Scholars including Jeo R. Feagin, in the article “The Continuing Significance of Racism Discrimination Against Students in White Colleges,” report an sustained feeling of alienation experienced by Black students, and students of color in other minority groups. The general assumption assumes tokenism impacts the experiences of students of color but do not address 1) the mental health resources (or lack of) available to students of color and 2) the accessibility or reliability of mental health tools for the various intersections of minority identifiers. I am studying/working on the implementation of a creative, community narrative project that assists students of color in combating tokenism on predominantly white college and universities. I argue that by using artistic, qualitative research, and digital humanities methodologies it becomes possible to deterritorialize and defamiliarize predominantly white spaces, while empowering students of color through emotional social support.
The primary sources I will be studying include the archival data preserved in Project: Token: oral narrative interviews (both previous and continued) from 17 students of color at Davidson College, and photographs. Alongside, I will develop a critical framework for understanding 1) the impact of art as a mental health practice, 2) deterritorializing/defamiliarizing spaces through language, and 3) innovative, ethical community building through digital humanities. I will rely on my personal archive and scholarly databases.
I am interested in continuing to make predominantly white spaces, rooted in colonial legacies, safer for the people of color. Colleges and universities harbor students of color for four years, yet may not be equipped with the necessary tools for that student’s healthy, and safe, racial development. As a black male, my racial learning has occurred through a series of physically and emotionally violent moments. Microaggressions manifest through subtle acts and language that cumulatively chip away at a student’s mental integrity. I cannot promise a cure to racial tensions, but can develop a tool for students of color to rely on for additional support. Others would be interested in a community platform that benefits the campuses most marginalized student groups. Currently, I have already gathered the first leg of qualitative research, and need a more intentional focus on synthesizing data into creative, digital mediums. Therefore, the project becomes viable in its expansion and will focus on curating participant stories into forms representative of their personalities and agency. The greatest challenges including 1) the intellectual and creative labor of synthesizing oral narrative interviews, 2) creating an evocative digital presence.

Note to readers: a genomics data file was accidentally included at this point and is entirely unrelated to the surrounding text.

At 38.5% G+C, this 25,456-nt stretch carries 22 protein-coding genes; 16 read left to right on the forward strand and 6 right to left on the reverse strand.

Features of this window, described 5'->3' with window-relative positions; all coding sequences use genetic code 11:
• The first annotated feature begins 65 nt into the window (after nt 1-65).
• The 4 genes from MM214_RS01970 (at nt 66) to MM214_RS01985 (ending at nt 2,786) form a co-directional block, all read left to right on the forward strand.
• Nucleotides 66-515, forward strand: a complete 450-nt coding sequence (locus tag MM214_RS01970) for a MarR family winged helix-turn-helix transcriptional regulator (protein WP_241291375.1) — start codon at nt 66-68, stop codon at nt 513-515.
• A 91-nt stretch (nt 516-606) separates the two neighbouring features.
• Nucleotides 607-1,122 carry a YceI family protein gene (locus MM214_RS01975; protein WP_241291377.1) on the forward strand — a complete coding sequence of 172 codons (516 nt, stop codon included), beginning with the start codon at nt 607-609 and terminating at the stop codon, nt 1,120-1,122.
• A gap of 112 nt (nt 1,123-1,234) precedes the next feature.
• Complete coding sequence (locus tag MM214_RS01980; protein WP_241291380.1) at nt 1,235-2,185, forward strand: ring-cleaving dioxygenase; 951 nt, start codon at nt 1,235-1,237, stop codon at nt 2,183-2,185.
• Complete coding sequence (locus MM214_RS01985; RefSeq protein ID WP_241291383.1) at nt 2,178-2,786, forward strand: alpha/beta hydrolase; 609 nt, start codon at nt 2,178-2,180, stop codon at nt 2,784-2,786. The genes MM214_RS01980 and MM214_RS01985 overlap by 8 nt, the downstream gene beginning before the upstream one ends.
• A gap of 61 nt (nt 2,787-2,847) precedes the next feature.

Toward a Theory of Minority Student Participation in Predominantly White Colleges and Universities by Kenneth P. Gonzalez
Affective Personality and the Content of Emotional Social Support: Coping in Organizations
Art for mental health’s sake by Helen Spandler
The Continuing Significance of Racism Discrimination Against Black Students in White Colleges by Joe R. Feagin
Creative Recovery: Art for mental health’s sake by Geraldine Dyer and Ernest Hunter
Emotional, Social, and Academic Adjustment of College Students: A Longitudinal Study of Retention by Hilary Gerdes and Brent Mallinckrodt
Research on Race and Ethic Relations Among Community College Students by William Maxwell
The Implementation of Diversity in Predominantly White Colleges and Universities by Bryan McKinley Jones Brayboy